Is this good training for management? Of course the family manager quickly develops what traditionally were called female skills. Intuition - which basically is being observant - is the sum of an entire life's experience and observation, stored in the computer of the unconscious mind. It recalls and adds up behaviour patterns and their consequences, leading a woman to a fast conclusion she cannot instantly explain except by saying, 'I don't trust him. He's got eyes like great uncle Arthur who ran off with Granny's savings.' (She can probably justify her logic later, working it out backwards.)

A mother working outside her home has to work more efficiently at home and in the office; she quickly learns to conserve her energy, plan round her capacity and eliminate inessentials; she develops an ability to prioritise, while dealing with the crises of everyday life which are her norm; she learns to maximise time, and her first thought on reading 'Another MP in Sex Scandal' is not how salaciously fascinating but how do they find the time?

A mother in management develops negotiating skills based on empathy, sympathy and a light but firm approach (the aluminium fist in a velvet glove) that needs to be employed with the unskilled, unpaid, unwilling workforce that is creating all the work in the first place - the family. So perhaps working mothers are a lot more talented than they or their employers realise.

Nevertheless, although over 60% of British women return to work within 11 months of having a baby and 1.6 million with children under 16 work full-time, only 20% of managers are women and an even smaller percentage mothers. Why so few, I wonder?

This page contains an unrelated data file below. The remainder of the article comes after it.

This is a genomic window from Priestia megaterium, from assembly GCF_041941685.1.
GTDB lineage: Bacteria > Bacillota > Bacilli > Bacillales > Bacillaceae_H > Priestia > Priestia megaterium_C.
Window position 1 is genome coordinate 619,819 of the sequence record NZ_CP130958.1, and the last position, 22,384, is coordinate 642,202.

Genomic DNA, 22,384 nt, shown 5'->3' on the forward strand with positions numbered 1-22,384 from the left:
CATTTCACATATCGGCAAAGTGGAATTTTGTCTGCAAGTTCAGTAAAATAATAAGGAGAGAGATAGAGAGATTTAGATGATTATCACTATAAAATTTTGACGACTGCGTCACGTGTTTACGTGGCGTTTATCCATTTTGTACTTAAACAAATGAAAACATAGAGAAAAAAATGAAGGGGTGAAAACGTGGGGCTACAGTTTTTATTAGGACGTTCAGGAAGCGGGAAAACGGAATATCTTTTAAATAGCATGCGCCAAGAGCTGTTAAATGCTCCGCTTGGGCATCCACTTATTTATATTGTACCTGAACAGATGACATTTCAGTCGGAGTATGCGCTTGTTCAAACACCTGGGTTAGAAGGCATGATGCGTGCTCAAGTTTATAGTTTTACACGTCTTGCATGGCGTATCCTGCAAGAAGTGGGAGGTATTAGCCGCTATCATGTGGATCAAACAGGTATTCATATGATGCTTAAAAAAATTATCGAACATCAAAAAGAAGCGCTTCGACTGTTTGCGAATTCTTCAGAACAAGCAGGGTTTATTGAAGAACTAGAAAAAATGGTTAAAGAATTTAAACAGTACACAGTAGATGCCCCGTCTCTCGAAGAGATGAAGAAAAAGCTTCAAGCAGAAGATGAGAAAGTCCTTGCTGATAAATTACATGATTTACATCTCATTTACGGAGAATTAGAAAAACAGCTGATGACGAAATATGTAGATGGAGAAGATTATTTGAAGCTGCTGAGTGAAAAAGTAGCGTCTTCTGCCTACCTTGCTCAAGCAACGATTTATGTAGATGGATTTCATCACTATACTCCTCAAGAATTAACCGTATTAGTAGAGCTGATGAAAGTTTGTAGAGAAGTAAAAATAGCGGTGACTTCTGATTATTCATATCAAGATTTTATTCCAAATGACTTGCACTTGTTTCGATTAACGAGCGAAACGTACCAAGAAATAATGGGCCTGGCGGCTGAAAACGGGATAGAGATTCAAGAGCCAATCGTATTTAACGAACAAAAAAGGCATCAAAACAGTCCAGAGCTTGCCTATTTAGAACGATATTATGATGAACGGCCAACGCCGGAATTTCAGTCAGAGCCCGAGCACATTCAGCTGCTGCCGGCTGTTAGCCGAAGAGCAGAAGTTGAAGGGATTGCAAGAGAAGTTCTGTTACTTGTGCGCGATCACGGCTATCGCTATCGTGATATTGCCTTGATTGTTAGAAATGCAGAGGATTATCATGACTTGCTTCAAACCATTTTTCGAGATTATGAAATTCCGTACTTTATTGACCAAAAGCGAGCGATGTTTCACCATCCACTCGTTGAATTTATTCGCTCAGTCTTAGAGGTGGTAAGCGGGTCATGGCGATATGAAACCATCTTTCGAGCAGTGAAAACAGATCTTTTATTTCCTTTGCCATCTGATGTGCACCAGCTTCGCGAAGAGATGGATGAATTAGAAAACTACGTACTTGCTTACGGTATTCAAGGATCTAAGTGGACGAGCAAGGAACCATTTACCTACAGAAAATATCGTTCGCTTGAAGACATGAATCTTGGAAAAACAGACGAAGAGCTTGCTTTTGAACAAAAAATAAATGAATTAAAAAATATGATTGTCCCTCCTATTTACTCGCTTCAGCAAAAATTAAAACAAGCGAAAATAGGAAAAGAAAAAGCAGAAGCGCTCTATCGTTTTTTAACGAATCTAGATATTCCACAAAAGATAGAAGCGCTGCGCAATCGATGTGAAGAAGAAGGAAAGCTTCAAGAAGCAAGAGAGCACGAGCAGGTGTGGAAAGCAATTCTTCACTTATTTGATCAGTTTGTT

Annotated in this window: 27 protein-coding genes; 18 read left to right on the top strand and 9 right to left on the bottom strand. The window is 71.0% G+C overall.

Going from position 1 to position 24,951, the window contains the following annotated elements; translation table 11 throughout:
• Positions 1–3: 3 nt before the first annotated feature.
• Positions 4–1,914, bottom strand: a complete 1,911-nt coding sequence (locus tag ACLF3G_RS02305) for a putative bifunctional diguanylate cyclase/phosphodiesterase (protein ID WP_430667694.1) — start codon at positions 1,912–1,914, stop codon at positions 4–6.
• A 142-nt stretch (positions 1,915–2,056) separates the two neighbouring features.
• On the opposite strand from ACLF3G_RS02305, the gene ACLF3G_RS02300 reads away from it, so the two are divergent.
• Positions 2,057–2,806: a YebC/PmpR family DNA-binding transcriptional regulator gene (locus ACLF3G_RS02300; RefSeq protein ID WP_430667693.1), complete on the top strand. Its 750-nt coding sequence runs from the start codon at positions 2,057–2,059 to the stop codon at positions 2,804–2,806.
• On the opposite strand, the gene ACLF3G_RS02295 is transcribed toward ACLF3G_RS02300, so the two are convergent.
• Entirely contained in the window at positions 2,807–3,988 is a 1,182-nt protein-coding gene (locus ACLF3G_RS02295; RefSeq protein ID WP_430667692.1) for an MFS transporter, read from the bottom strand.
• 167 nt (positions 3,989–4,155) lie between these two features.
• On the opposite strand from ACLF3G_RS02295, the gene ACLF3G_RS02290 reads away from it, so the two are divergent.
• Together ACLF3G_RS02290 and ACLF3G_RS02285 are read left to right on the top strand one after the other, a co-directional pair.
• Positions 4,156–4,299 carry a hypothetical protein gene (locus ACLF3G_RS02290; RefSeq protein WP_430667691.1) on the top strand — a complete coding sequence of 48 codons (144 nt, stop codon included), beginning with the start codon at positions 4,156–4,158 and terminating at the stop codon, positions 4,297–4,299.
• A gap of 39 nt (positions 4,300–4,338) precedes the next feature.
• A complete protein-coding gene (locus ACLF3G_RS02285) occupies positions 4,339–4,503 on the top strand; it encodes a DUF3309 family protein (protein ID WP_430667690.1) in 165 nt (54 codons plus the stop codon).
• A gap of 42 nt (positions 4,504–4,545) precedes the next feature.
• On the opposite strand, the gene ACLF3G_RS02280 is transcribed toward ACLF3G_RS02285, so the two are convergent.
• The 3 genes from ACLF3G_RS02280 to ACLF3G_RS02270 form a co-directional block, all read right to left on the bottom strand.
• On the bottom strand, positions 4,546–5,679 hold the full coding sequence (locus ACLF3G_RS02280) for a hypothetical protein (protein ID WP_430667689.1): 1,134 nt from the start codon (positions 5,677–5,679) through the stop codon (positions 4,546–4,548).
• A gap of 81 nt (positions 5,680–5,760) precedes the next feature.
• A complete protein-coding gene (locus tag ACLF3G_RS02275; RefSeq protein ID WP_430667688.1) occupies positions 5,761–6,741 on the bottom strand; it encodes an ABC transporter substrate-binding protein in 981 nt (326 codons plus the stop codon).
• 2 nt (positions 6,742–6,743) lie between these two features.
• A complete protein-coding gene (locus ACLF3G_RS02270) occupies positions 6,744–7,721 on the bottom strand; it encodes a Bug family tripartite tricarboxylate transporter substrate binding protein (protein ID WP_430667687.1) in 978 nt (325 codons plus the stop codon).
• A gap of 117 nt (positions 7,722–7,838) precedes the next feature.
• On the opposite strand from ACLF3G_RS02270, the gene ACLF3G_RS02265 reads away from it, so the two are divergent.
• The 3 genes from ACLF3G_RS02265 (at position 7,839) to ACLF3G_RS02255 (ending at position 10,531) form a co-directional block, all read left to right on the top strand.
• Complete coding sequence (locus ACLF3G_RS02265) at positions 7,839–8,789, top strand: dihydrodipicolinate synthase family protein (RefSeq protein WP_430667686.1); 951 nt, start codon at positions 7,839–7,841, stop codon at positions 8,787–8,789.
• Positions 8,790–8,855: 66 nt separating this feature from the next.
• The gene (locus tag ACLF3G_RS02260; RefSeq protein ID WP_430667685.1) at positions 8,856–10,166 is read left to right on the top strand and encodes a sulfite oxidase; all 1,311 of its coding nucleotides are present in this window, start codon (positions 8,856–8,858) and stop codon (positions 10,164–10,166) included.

If you can run a family, you can run a department. In fact many women find it easier to run a business. Marjorie Hurst, who started the Brook Street Employment Bureau, once told me glumly that she found a business easier to run than a home. Those who do both find there are plenty of job similarities at managerial level.

Every working mother has a breakfast meeting - in the most important part of the day - to check heads before sending everyone off to work. No matter what her paid job description, every working mother runs two departments and juggles two sets of priorities in her head, although often the job at home is a more complicated one than the day job. Even if the household tasks are shared, it is generally the woman partner who has responsibility for organising the three-ring circus of home-school-work, and this is far more exhausting than running a vacuum over a carpet. To run a family efficiently - let alone happily - requires the ability to do easily (including telephone talk) three things at once; the use of interpersonal skills plus patience, persuasion and the ability to explain things simply, as you teach small persons to tie a knot and slowly move through the development stages of a human being.